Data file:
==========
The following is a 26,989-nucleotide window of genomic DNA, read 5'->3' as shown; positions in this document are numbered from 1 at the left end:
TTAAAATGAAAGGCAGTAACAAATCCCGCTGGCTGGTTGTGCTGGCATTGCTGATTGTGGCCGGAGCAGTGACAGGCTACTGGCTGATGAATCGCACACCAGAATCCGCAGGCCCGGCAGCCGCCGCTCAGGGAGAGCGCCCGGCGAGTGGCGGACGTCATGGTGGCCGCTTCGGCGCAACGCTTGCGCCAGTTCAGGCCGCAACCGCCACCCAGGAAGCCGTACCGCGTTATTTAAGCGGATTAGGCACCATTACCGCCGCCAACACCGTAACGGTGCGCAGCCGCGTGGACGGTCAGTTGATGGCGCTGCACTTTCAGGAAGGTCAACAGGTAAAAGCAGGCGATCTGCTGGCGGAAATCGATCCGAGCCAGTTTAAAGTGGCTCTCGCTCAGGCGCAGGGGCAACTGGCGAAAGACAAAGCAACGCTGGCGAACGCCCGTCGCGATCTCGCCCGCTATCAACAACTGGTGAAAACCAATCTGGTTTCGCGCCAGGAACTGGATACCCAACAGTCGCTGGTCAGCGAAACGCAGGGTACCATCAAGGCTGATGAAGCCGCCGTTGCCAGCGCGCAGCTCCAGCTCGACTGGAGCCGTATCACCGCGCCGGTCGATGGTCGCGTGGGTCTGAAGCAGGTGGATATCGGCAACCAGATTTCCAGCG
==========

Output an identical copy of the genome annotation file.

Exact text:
The following is a 26,989-nucleotide window of genomic DNA, read 5'->3' as shown; positions in this document are numbered from 1 at the left end:
TTAAAATGAAAGGCAGTAACAAATCCCGCTGGCTGGTTGTGCTGGCATTGCTGATTGTGGCCGGAGCAGTGACAGGCTACTGGCTGATGAATCGCACACCAGAATCCGCAGGCCCGGCAGCCGCCGCTCAGGGAGAGCGCCCGGCGAGTGGCGGACGTCATGGTGGCCGCTTCGGCGCAACGCTTGCGCCAGTTCAGGCCGCAACCGCCACCCAGGAAGCCGTACCGCGTTATTTAAGCGGATTAGGCACCATTACCGCCGCCAACACCGTAACGGTGCGCAGCCGCGTGGACGGTCAGTTGATGGCGCTGCACTTTCAGGAAGGTCAACAGGTAAAAGCAGGCGATCTGCTGGCGGAAATCGATCCGAGCCAGTTTAAAGTGGCTCTCGCTCAGGCGCAGGGGCAACTGGCGAAAGACAAAGCAACGCTGGCGAACGCCCGTCGCGATCTCGCCCGCTATCAACAACTGGTGAAAACCAATCTGGTTTCGCGCCAGGAACTGGATACCCAACAGTCGCTGGTCAGCGAAACGCAGGGTACCATCAAGGCTGATGAAGCCGCCGTTGCCAGCGCGCAGCTCCAGCTCGACTGGAGCCGTATCACCGCGCCGGTCGATGGTCGCGTGGGTCTGAAGCAGGTGGATATCGGCAACCAGATTTCCAGCG